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Re-introducing myself
comfortable
JohnH wrote:
comfortable, I remain angry with you because you forced me to reread the entire thread.
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I would point out to you that your comment on the uniformed having more progeny than the informed is a form of exclusion. It is very similar to comments I have been chastised for by a member of my tribe.


If you are upset with me, that's okay. (I think you're joking?...but still, either way, that's fine. You have a lot of company, then.)

As to me being guilty of "a form of exclusion", that's as may be. You can believe whatever you want, but I've never seen a demographics study that did not assert that those with educations choose to have fewer children than those without. Please share with me if you have any evidence to the contrary.
http://www.eubios...ej124i.htm
Among the various socioeconomic determinants of fertility, education, especially female education, has received considerable attention from scholars and researchers. Sharma and Ratherford [as described in Jeffery and Basu (5) P: 44] have argued that in India, "a 10 per cent increase in the female literacy rate seems to be associated with a 0.5 decline in total fertility rate"

etc....Or you may prefer Wikipedia http://en.wikiped...ility_rate
However, the fertility rates of immigrants to the U.S. has been found to decrease sharply in the second generation, correlating with improved education and income.



Watch the first 3 minutes of the movie "Idiocracy". It seems to be entirely true, both from the studies I've read, and my own personal experiences with couples who decide to have none, few, or many children.
http://www.youtub...SROlfR7WTo

If you don't agree with the premise, at least it'll be good for a good laugh!

At any rate, if making an observation of fact, complete with references, is some sort of no-no, then how can one make any choices in life? I cannot feel guilty or chastised for making an observation supported by research.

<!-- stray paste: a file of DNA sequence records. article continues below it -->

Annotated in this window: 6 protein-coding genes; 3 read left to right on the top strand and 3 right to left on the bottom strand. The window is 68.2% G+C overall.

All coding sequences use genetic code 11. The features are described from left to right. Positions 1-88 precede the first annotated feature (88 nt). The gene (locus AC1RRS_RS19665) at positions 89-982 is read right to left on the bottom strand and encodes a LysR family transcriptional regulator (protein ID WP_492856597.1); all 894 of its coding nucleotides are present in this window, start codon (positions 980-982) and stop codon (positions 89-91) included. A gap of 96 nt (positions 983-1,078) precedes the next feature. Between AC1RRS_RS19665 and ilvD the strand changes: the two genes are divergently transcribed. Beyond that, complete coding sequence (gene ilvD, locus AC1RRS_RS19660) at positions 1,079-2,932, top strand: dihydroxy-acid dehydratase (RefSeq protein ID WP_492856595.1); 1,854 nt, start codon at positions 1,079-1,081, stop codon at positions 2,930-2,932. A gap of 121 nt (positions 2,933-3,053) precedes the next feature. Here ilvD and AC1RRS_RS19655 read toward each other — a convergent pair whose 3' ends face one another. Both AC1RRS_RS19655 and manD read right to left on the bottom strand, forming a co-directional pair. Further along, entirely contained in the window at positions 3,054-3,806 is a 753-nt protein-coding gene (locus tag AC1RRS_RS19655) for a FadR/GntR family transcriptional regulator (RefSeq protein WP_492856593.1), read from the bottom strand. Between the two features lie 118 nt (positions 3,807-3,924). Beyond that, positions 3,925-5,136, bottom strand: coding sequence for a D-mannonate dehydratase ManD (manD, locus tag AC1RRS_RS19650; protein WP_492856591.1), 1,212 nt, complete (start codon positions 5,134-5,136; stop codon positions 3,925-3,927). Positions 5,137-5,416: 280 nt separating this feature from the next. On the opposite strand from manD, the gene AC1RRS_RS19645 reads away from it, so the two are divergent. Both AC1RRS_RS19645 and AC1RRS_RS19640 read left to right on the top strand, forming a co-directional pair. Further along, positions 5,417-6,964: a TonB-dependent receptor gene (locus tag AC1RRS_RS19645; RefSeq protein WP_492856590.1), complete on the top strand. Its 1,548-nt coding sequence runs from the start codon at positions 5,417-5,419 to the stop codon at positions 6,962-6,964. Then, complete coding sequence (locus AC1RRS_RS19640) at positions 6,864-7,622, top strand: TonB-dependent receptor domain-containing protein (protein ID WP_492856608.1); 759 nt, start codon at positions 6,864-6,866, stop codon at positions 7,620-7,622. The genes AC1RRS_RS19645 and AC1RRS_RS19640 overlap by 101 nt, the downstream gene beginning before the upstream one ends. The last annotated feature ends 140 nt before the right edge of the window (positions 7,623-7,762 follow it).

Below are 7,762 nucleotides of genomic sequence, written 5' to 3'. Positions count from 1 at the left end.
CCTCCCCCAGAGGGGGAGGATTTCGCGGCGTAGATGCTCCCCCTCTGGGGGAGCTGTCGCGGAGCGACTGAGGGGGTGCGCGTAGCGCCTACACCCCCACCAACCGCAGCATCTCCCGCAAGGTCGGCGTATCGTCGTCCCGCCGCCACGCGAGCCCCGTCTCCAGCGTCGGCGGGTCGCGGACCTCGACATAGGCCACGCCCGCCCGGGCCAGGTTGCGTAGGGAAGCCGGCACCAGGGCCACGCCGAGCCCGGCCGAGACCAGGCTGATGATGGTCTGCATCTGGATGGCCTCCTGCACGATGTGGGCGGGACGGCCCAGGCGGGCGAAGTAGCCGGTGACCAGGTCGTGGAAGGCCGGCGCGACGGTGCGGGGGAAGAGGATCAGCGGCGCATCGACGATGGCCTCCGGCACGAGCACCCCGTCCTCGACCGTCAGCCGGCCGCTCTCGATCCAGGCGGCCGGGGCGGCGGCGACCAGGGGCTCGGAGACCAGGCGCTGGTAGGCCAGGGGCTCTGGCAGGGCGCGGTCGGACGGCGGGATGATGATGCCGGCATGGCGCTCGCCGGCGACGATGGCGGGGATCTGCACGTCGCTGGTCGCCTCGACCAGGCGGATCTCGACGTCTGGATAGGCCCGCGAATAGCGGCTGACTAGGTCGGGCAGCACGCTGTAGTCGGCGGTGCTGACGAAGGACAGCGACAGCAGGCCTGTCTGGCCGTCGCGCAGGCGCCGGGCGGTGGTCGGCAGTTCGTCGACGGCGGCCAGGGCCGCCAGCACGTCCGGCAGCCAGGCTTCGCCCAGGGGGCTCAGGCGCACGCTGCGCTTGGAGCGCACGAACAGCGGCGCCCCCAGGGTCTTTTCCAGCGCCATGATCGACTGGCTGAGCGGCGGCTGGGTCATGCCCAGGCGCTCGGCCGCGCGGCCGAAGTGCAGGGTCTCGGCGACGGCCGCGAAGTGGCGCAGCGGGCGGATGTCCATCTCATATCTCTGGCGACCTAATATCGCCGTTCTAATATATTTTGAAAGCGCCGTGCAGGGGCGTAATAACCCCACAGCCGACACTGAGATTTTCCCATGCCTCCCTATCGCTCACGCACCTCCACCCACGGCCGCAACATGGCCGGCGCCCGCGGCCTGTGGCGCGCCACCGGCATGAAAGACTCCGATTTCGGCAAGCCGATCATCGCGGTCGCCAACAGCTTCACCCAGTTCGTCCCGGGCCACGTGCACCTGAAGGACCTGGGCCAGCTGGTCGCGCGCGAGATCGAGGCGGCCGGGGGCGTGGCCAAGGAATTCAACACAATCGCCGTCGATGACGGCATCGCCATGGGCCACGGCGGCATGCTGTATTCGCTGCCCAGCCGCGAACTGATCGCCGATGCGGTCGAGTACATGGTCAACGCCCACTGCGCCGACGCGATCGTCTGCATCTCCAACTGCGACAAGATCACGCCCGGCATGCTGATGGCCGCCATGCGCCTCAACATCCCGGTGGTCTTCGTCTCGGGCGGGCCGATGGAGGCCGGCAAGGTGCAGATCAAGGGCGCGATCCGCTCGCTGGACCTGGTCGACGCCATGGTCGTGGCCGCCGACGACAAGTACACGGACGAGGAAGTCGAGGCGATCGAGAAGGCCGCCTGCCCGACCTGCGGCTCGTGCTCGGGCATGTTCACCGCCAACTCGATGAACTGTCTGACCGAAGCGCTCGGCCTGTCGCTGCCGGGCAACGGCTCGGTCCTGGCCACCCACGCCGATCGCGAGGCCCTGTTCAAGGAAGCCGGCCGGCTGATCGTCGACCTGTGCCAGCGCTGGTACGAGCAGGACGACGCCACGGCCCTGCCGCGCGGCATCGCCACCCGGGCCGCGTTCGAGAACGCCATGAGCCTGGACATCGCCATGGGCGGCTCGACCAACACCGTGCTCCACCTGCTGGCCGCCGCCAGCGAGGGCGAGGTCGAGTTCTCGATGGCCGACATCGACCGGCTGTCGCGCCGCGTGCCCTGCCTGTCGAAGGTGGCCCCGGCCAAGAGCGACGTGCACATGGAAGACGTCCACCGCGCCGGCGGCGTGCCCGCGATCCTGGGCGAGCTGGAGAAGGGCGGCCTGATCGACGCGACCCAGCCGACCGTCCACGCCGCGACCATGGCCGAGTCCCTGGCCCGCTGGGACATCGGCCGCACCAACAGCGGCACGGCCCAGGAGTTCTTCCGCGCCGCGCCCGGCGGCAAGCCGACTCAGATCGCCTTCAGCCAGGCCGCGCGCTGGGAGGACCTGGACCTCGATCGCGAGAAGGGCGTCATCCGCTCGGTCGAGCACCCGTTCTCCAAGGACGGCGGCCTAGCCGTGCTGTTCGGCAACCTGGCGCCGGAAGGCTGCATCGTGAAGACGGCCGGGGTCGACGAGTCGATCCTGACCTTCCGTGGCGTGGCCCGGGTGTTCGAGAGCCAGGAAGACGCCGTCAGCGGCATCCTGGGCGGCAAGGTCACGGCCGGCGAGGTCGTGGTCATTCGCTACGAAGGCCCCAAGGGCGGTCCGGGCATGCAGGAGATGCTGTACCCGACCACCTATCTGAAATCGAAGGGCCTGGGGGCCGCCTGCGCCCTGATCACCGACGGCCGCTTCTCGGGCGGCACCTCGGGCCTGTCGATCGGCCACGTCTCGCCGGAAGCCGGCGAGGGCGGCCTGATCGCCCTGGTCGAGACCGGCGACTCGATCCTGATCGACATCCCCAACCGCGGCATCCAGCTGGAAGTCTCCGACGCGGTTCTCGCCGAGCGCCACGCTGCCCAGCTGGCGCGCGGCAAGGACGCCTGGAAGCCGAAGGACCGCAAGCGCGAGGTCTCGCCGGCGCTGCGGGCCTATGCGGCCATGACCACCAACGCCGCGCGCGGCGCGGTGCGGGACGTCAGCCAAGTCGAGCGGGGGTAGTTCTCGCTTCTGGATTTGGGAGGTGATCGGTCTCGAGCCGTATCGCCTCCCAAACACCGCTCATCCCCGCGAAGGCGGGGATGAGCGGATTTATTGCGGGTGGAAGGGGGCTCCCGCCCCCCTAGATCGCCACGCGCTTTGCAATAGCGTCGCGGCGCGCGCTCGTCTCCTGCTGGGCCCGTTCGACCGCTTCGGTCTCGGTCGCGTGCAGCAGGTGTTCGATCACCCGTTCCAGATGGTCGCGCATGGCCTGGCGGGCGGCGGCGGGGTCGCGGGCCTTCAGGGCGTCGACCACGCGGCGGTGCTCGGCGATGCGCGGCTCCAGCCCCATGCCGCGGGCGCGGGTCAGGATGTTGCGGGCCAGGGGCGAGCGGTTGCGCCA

Cheers
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Edited by comfortable on 12/28/2010 20:42
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The fewer the facts, the stronger the opinion.
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Men are sheep in credulity, but wolves for conformity.
 
JohnH
Yes comfortable, I am not or never was angry with you, I am not good at jokes but it was an attempt.

My comment on exclusion is a bit more difficult. I once made a comment in the presence of my elder sons partner along the lines of "the poor and working class in this country repeatedly act politically against their own self interest". I was severely chastised for that comment. She had an excellent point. If one dismisses others for their actions without understanding the reasons for those actions they play into the hands of those who control others.

I have 9 cousins, among us there are 21 children. All of these people are reasonably smart and almost all are college graduates. Two account for 9 of those children. Both of those are well educated, one is a MBA and the other is an optometrist. I will admit that I have always found the MBA a stupid person but that does ignore the fact that he did manage to complete two college degrees, both from fairly well thought of universities. The optometrist kept having children because he kept having daughters (all of them very beautiful if one cares) and the MBA because he married a mormon. Bad reasons, I think.

I will not dispute your evidence that the less educated have more children. I know that. I do not consider that their fault so much as I consider it societies fault. As I consider my cousins actions their fault. The problem is that separating individual actions from actions directed or at least encouraged by outside sources is difficult.

The problem, as you have said about tribalism, is in finding fault with the other and acting on that finding. It is incumbent on thinking people to find as much inclusion as possible. If one is comfortable with dismissing certain segments of the population because they behave in manners one does not accept one can become comfortable in dismissing all of the population.

This obviously is different than being comfortable in ones own self. I am glad you are and am working on it my own self.
 
comfortable
Thank you for your well-considered and interesting reply.